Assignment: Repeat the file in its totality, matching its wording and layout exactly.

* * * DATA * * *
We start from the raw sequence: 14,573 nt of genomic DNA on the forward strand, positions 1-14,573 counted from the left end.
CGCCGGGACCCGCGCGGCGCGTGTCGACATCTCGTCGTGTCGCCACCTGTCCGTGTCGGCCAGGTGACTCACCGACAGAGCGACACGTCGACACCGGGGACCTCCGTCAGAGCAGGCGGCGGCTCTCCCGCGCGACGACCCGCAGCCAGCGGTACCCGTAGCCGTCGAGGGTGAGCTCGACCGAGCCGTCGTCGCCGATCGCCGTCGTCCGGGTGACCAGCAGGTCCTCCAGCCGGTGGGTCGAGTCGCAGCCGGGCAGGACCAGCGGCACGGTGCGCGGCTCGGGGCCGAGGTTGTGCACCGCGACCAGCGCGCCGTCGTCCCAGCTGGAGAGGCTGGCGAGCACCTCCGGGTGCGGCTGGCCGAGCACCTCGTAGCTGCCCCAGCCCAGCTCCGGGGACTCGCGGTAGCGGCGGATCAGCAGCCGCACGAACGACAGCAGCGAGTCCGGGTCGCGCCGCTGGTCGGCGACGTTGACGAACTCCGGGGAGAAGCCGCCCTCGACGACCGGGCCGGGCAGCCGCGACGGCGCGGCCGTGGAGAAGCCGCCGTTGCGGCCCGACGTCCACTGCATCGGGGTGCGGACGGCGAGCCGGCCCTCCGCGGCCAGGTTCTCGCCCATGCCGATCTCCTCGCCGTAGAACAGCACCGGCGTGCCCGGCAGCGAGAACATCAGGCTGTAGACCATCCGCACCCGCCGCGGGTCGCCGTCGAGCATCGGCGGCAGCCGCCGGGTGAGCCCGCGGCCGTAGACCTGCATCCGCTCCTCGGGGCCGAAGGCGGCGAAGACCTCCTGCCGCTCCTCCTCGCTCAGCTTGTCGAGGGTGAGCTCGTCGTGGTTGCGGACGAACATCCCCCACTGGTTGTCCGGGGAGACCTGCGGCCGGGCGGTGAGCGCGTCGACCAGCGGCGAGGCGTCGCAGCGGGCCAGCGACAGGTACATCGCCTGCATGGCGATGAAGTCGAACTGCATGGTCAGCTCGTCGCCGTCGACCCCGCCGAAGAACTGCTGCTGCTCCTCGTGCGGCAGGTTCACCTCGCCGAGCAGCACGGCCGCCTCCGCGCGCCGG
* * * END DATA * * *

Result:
We start from the raw sequence: 14,573 nt of genomic DNA on the forward strand, positions 1-14,573 counted from the left end.
CGCCGGGACCCGCGCGGCGCGTGTCGACATCTCGTCGTGTCGCCACCTGTCCGTGTCGGCCAGGTGACTCACCGACAGAGCGACACGTCGACACCGGGGACCTCCGTCAGAGCAGGCGGCGGCTCTCCCGCGCGACGACCCGCAGCCAGCGGTACCCGTAGCCGTCGAGGGTGAGCTCGACCGAGCCGTCGTCGCCGATCGCCGTCGTCCGGGTGACCAGCAGGTCCTCCAGCCGGTGGGTCGAGTCGCAGCCGGGCAGGACCAGCGGCACGGTGCGCGGCTCGGGGCCGAGGTTGTGCACCGCGACCAGCGCGCCGTCGTCCCAGCTGGAGAGGCTGGCGAGCACCTCCGGGTGCGGCTGGCCGAGCACCTCGTAGCTGCCCCAGCCCAGCTCCGGGGACTCGCGGTAGCGGCGGATCAGCAGCCGCACGAACGACAGCAGCGAGTCCGGGTCGCGCCGCTGGTCGGCGACGTTGACGAACTCCGGGGAGAAGCCGCCCTCGACGACCGGGCCGGGCAGCCGCGACGGCGCGGCCGTGGAGAAGCCGCCGTTGCGGCCCGACGTCCACTGCATCGGGGTGCGGACGGCGAGCCGGCCCTCCGCGGCCAGGTTCTCGCCCATGCCGATCTCCTCGCCGTAGAACAGCACCGGCGTGCCCGGCAGCGAGAACATCAGGCTGTAGACCATCCGCACCCGCCGCGGGTCGCCGTCGAGCATCGGCGGCAGCCGCCGGGTGAGCCCGCGGCCGTAGACCTGCATCCGCTCCTCGGGGCCGAAGGCGGCGAAGACCTCCTGCCGCTCCTCCTCGCTCAGCTTGTCGAGGGTGAGCTCGTCGTGGTTGCGGACGAACATCCCCCACTGGTTGTCCGGGGAGACCTGCGGCCGGGCGGTGAGCGCGTCGACCAGCGGCGAGGCGTCGCAGCGGGCCAGCGACAGGTACATCGCCTGCATGGCGATGAAGTCGAACTGCATGGTCAGCTCGTCGCCGTCGACCCCGCCGAAGAACTGCTGCTGCTCCTCGTGCGGCAGGTTCACCTCGCCGAGCAGCACGGCCGCCTCCGCGCGCCGG